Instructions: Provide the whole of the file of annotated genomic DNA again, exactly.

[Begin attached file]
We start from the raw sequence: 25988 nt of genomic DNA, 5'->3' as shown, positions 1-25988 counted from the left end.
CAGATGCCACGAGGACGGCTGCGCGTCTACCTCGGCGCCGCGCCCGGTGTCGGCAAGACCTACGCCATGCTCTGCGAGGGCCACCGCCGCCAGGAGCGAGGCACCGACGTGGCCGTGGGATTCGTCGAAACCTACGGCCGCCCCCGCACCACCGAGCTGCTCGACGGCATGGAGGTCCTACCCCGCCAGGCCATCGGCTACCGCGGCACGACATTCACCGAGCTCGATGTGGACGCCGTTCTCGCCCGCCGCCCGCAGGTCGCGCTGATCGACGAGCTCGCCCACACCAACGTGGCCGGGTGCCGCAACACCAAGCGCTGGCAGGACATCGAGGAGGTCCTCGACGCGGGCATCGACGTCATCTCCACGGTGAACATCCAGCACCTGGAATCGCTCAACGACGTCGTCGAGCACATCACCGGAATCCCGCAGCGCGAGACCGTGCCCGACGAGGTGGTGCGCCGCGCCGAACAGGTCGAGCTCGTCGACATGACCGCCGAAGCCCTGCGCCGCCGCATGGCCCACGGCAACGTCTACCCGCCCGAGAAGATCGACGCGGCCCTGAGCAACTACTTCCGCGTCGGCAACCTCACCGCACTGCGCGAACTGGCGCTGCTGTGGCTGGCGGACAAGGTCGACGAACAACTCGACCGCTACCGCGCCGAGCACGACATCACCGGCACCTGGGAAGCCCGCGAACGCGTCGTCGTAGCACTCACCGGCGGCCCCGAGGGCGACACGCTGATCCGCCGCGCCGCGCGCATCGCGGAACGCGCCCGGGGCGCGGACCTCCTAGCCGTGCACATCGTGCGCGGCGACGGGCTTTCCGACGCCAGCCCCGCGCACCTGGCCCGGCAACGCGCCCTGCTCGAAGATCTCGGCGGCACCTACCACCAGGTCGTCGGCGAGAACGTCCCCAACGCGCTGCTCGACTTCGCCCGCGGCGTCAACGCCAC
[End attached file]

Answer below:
We start from the raw sequence: 25988 nt of genomic DNA, 5'->3' as shown, positions 1-25988 counted from the left end.
CAGATGCCACGAGGACGGCTGCGCGTCTACCTCGGCGCCGCGCCCGGTGTCGGCAAGACCTACGCCATGCTCTGCGAGGGCCACCGCCGCCAGGAGCGAGGCACCGACGTGGCCGTGGGATTCGTCGAAACCTACGGCCGCCCCCGCACCACCGAGCTGCTCGACGGCATGGAGGTCCTACCCCGCCAGGCCATCGGCTACCGCGGCACGACATTCACCGAGCTCGATGTGGACGCCGTTCTCGCCCGCCGCCCGCAGGTCGCGCTGATCGACGAGCTCGCCCACACCAACGTGGCCGGGTGCCGCAACACCAAGCGCTGGCAGGACATCGAGGAGGTCCTCGACGCGGGCATCGACGTCATCTCCACGGTGAACATCCAGCACCTGGAATCGCTCAACGACGTCGTCGAGCACATCACCGGAATCCCGCAGCGCGAGACCGTGCCCGACGAGGTGGTGCGCCGCGCCGAACAGGTCGAGCTCGTCGACATGACCGCCGAAGCCCTGCGCCGCCGCATGGCCCACGGCAACGTCTACCCGCCCGAGAAGATCGACGCGGCCCTGAGCAACTACTTCCGCGTCGGCAACCTCACCGCACTGCGCGAACTGGCGCTGCTGTGGCTGGCGGACAAGGTCGACGAACAACTCGACCGCTACCGCGCCGAGCACGACATCACCGGCACCTGGGAAGCCCGCGAACGCGTCGTCGTAGCACTCACCGGCGGCCCCGAGGGCGACACGCTGATCCGCCGCGCCGCGCGCATCGCGGAACGCGCCCGGGGCGCGGACCTCCTAGCCGTGCACATCGTGCGCGGCGACGGGCTTTCCGACGCCAGCCCCGCGCACCTGGCCCGGCAACGCGCCCTGCTCGAAGATCTCGGCGGCACCTACCACCAGGTCGTCGGCGAGAACGTCCCCAACGCGCTGCTCGACTTCGCCCGCGGCGTCAACGCCAC